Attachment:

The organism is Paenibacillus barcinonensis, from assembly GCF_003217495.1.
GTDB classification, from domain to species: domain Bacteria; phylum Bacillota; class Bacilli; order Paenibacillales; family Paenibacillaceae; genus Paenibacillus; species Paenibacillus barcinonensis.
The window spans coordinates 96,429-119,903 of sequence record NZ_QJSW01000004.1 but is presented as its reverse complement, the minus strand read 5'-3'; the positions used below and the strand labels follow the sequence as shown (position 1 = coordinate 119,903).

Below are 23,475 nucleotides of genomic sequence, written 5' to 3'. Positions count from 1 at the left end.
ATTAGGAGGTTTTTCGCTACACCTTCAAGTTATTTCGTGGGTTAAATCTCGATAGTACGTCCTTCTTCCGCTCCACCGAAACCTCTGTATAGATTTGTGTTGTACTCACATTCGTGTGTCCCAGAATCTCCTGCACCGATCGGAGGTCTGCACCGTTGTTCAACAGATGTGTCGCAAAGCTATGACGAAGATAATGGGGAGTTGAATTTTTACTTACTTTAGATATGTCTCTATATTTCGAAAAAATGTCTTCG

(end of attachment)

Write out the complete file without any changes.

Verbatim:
The organism is Paenibacillus barcinonensis, from assembly GCF_003217495.1.
GTDB classification, from domain to species: domain Bacteria; phylum Bacillota; class Bacilli; order Paenibacillales; family Paenibacillaceae; genus Paenibacillus; species Paenibacillus barcinonensis.
The window spans coordinates 96,429-119,903 of sequence record NZ_QJSW01000004.1 but is presented as its reverse complement, the minus strand read 5'-3'; the positions used below and the strand labels follow the sequence as shown (position 1 = coordinate 119,903).

Below are 23,475 nucleotides of genomic sequence, written 5' to 3'. Positions count from 1 at the left end.
ATTAGGAGGTTTTTCGCTACACCTTCAAGTTATTTCGTGGGTTAAATCTCGATAGTACGTCCTTCTTCCGCTCCACCGAAACCTCTGTATAGATTTGTGTTGTACTCACATTCGTGTGTCCCAGAATCTCCTGCACCGATCGGAGGTCTGCACCGTTGTTCAACAGATGTGTCGCAAAGCTATGACGAAGATAATGGGGAGTTGAATTTTTACTTACTTTAGATATGTCTCTATATTTCGAAAAAATGTCTTCG